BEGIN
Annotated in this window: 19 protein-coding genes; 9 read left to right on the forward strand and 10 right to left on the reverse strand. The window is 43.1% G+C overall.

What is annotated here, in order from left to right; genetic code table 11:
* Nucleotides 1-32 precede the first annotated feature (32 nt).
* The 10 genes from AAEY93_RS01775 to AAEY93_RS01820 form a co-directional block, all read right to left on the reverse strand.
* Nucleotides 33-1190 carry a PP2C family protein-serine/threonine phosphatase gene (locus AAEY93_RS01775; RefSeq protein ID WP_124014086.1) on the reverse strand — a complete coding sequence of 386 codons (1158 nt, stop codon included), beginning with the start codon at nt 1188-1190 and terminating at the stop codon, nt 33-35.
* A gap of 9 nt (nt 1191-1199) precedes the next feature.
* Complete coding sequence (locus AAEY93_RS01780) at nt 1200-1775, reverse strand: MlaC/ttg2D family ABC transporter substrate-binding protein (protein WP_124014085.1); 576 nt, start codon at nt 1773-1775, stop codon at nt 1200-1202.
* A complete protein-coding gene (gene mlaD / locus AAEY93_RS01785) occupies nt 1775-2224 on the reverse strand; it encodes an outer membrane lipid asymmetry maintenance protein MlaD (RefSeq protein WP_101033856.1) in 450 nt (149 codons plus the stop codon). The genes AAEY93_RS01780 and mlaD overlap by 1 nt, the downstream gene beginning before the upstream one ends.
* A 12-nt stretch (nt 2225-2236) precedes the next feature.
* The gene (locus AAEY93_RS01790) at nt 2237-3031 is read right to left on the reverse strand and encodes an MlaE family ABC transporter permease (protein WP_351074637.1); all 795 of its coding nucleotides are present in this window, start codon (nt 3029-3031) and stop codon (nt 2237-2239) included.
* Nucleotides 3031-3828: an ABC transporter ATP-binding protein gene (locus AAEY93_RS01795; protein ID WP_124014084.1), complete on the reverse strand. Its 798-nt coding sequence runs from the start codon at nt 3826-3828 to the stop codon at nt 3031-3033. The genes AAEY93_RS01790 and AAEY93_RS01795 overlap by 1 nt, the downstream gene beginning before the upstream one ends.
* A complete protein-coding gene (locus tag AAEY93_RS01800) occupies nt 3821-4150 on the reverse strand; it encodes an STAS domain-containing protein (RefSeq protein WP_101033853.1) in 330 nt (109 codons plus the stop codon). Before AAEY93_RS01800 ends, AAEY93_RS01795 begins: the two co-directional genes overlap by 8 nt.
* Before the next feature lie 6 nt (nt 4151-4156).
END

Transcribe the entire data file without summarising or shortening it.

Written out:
Annotated in this window: 19 protein-coding genes; 9 read left to right on the forward strand and 10 right to left on the reverse strand. The window is 43.1% G+C overall.

What is annotated here, in order from left to right; genetic code table 11:
* Nucleotides 1-32 precede the first annotated feature (32 nt).
* The 10 genes from AAEY93_RS01775 to AAEY93_RS01820 form a co-directional block, all read right to left on the reverse strand.
* Nucleotides 33-1190 carry a PP2C family protein-serine/threonine phosphatase gene (locus AAEY93_RS01775; RefSeq protein ID WP_124014086.1) on the reverse strand — a complete coding sequence of 386 codons (1158 nt, stop codon included), beginning with the start codon at nt 1188-1190 and terminating at the stop codon, nt 33-35.
* A gap of 9 nt (nt 1191-1199) precedes the next feature.
* Complete coding sequence (locus AAEY93_RS01780) at nt 1200-1775, reverse strand: MlaC/ttg2D family ABC transporter substrate-binding protein (protein WP_124014085.1); 576 nt, start codon at nt 1773-1775, stop codon at nt 1200-1202.
* A complete protein-coding gene (gene mlaD / locus AAEY93_RS01785) occupies nt 1775-2224 on the reverse strand; it encodes an outer membrane lipid asymmetry maintenance protein MlaD (RefSeq protein WP_101033856.1) in 450 nt (149 codons plus the stop codon). The genes AAEY93_RS01780 and mlaD overlap by 1 nt, the downstream gene beginning before the upstream one ends.
* A 12-nt stretch (nt 2225-2236) precedes the next feature.
* The gene (locus AAEY93_RS01790) at nt 2237-3031 is read right to left on the reverse strand and encodes an MlaE family ABC transporter permease (protein WP_351074637.1); all 795 of its coding nucleotides are present in this window, start codon (nt 3029-3031) and stop codon (nt 2237-2239) included.
* Nucleotides 3031-3828: an ABC transporter ATP-binding protein gene (locus AAEY93_RS01795; protein ID WP_124014084.1), complete on the reverse strand. Its 798-nt coding sequence runs from the start codon at nt 3826-3828 to the stop codon at nt 3031-3033. The genes AAEY93_RS01790 and AAEY93_RS01795 overlap by 1 nt, the downstream gene beginning before the upstream one ends.
* A complete protein-coding gene (locus tag AAEY93_RS01800) occupies nt 3821-4150 on the reverse strand; it encodes an STAS domain-containing protein (RefSeq protein WP_101033853.1) in 330 nt (109 codons plus the stop codon). Before AAEY93_RS01800 ends, AAEY93_RS01795 begins: the two co-directional genes overlap by 8 nt.
* Before the next feature lie 6 nt (nt 4151-4156).